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Thursday, May 19, 2022

Exoneration, not a pardon for Ken Saro-Wiwa and Ogoni 8

On October 22, 2021, a selected group of Ogoni leaders attended a parley at State House with President Muhammadu Buhari. Among other issues, the President stated that the “federal government will consider the request for the grant of pardon to finally close the Ogoni saga”.

Ken Saro-Wiwa
The late Ken Saro-Wiwa

The President made this commitment to “consider” a pardon immediately after he declared that “the unfortunate incidents of the early 1990s leading to the loss of lives of distinguished sons of Ogoni land and the collateral judicial processes are indelible in our memories”.

Based on the above, it is important to note that no civil society organisation in Nigeria has asked for a presidential “pardon” for Ken Saro-Wiwa, Saturday Dobee, Nordu Eawo, Daniel Gbooko, Paul Levera, Felix Nuate, Baribor Bera, Barinem Kiobel, and John Kpuine, who were unjustly murdered by the Sani Abacha dictatorship. The nine were denied the opportunity to appeal their sentence and were hurriedly executed amidst tremendous international pressure including sanctions against Nigeria.

What we have consistently demanded is an admission that the quasi-judicial process which resulted in the conviction of the Ogoni 9 was a mockery of justice orchestrated by the military government with the active collaboration of Shell to quell community demands for resource and ecological justice.

What we continue to demand is the complete exoneration of Ken Saro-Wiwa and the Ogoni 8. It is also important to note that the President’s suggestion of granting a “pardon” is tantamount to saying that the 9 were guilty and rightly executed.

We deem the proposal to “consider” a pardon for Ken Saro-Wiwa and his comrades insensitive and offensive to their memory and that of other victims of environmental injustice. We also consider it a denial of the need to bring closure to the thousands of Ogonis who were victims of government driven repression characterised by murders, rape, torture and forced exile.

The President also used the opportunity of the parley to state that the Nigerian Petroleum Development Company Ltd (NPDC) had been granted license to re-open and operate OML11. It is pertinent to recollect that, in 1993, Shell was forced to abandon its OML 11 operations located in Ogoni and pull out of the area.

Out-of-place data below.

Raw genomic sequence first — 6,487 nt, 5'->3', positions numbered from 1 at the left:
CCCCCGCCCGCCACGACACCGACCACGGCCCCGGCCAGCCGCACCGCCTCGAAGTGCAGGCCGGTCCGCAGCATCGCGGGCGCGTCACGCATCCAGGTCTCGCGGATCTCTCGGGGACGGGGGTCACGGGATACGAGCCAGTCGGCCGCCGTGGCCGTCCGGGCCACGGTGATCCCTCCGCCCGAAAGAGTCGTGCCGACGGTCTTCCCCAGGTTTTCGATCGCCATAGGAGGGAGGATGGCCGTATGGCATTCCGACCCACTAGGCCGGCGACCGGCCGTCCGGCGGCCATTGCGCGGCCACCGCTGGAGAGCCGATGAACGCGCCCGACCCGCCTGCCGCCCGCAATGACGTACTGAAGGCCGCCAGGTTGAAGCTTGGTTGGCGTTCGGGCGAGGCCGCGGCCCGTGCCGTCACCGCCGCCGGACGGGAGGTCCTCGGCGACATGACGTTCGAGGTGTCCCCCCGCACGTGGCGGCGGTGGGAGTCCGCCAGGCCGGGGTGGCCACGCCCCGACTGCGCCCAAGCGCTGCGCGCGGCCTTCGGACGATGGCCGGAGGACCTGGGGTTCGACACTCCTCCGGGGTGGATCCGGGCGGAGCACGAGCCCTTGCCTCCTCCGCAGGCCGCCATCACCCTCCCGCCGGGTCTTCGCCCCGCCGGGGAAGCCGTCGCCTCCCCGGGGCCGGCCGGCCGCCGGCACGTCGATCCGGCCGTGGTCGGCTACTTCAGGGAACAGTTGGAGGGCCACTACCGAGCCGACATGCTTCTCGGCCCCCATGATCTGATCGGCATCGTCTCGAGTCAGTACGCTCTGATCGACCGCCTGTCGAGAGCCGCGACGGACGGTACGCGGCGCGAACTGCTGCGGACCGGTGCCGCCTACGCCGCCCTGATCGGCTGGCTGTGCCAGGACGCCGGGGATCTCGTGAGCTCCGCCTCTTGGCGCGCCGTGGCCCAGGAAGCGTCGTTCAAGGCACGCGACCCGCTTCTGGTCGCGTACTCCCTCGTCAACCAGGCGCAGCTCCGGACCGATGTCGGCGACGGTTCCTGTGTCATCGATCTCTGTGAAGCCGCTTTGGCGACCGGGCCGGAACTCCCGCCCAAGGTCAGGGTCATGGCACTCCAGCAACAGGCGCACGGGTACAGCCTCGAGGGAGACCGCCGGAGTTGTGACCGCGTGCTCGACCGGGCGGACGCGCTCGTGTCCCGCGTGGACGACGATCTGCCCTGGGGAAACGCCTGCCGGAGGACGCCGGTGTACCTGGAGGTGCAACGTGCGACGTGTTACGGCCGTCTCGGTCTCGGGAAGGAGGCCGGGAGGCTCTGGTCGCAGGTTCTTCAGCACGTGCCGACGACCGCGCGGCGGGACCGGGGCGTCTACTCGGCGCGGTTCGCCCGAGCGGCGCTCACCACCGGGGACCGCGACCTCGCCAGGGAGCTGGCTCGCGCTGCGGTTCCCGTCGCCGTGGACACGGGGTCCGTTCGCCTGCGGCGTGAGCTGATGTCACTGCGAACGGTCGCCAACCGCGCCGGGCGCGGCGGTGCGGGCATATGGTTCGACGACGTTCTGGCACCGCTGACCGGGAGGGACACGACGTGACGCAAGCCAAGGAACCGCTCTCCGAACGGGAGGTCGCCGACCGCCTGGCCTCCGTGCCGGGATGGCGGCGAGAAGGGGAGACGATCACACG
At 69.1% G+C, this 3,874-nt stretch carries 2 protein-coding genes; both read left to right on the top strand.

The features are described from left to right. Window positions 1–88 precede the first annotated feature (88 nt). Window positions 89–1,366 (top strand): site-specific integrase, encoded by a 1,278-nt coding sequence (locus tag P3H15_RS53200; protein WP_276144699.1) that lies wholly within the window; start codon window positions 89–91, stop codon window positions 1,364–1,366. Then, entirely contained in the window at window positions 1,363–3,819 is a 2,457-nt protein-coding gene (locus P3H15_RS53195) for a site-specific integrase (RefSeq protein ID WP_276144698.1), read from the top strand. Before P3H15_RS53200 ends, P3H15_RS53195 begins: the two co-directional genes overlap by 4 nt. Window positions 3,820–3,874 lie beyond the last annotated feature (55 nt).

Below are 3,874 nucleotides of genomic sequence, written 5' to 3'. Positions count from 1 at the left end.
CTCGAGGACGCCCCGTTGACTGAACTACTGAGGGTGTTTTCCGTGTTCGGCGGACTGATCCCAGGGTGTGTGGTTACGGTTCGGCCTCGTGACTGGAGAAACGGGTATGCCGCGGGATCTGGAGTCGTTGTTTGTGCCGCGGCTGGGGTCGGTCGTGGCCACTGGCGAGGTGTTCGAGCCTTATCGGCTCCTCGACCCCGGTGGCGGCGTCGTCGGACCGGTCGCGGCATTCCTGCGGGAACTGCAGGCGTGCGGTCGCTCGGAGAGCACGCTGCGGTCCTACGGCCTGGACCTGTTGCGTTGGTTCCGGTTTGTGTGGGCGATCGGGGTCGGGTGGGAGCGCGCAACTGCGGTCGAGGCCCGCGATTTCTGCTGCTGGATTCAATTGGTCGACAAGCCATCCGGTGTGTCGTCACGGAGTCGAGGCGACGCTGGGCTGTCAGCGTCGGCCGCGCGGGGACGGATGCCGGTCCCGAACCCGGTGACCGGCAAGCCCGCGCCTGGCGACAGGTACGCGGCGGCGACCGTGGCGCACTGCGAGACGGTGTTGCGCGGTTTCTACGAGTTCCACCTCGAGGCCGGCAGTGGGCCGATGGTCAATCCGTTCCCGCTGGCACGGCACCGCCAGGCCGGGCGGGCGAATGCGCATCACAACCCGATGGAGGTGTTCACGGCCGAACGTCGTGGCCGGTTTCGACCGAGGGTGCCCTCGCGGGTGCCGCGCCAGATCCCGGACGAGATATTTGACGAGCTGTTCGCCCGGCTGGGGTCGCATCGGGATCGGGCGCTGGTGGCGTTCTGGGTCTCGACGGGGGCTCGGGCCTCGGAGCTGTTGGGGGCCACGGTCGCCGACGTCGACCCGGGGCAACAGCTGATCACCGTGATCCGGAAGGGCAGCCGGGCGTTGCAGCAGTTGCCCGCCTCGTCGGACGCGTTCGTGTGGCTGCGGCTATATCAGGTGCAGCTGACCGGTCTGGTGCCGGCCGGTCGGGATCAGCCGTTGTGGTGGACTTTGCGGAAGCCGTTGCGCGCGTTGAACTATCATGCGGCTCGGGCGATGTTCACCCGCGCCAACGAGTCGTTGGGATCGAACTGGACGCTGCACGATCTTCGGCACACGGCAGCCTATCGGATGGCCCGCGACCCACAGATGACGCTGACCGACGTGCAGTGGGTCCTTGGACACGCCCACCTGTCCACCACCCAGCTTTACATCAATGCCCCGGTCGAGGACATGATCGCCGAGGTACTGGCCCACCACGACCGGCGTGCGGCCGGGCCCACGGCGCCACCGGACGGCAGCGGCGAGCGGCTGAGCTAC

This was the direct outcome of passionate but peaceful campaigns by the Movement for the Survival of Ogoni People (MOSOP) led by Ken Saro-Wiwa. MOSOP had called the attention of the world to the poverty, neglect and environmental destruction which decades of oil exploitation had bequeathed on the Ogoni people.

MOSOP had also demanded fairer benefits to the Ogoni people from oil wealth, as well as remediation and compensation for the ecological damage caused by the reckless activities of oil companies. These have still not been addressed.

In 2007, the United Nations Environment Programme (UNEP) carried out a scientific assessment of the impact of oil pollution on parts of the Ogoni environment, the report of UNEP indicated massive soil and water contamination in Ogoni land, which has significantly compromised sources of livelihood and was slowly poisoning the inhabitants.

So alarmed was UNEP about the findings that it recommended that inhabitants of the area immediately stop using water from all their traditional sources, while the government was to immediately commence a clean up exercise which could take up to thirty years. It was only about three years ago that the government began actual clean up with a new agency called HYPREP.

It is therefore shocking that while the clean up is ongoing, the government is prioritising the restarts of oil extraction in the same area being cleaned up, with all its polluting impacts. We also know for a fact that the level of soil and water contamination in other parts of the oil producing areas of the country are similar to Ogoni or worse. The ecological disaster in Ogoni land  provides a cue for the government to take actions towards the clean up of the entire Niger Delta.

It is important to reiterate that proposing an unnecessary “pardon” for the Ogoni 9, seemingly in exchange for support to reopen OML 11, is in bad faith and capable to breeding conflict.

If the President is interested in reversing the injustice which the murder of the Ogoni 9 represents, the appropriate action is to exonerate the Ogoni martyrs and apologise to the Ogoni people. We also advice the President to institute strategies for a region wide clean up of decades of environmental pollution which has stolen the people’s livelihood and poisoned them.

Statement endorsed by; Nnimmo Bassey (Health of Mother Earth Foundation), Ken Henshaw (We the People), Celestine AkpoBari (Peoples’ Advancement Centre), Chima Williams (Environmental Rights Action/Friends of the Earth Nigeria), Abiodun Baiyewu (Global Rights), Umo Isua (Peace Point Development Foundation), Philip Jakpor (Corporate Accountability and Public Participation Africa), Iyingi Irimagha (Gender and Development Action), Olumide Idowu (International Climate Change Development Initiative), Tijah Bolton (Policy Alert11), and Rev. Williams (Probel Ogoni Peoples Assembly)

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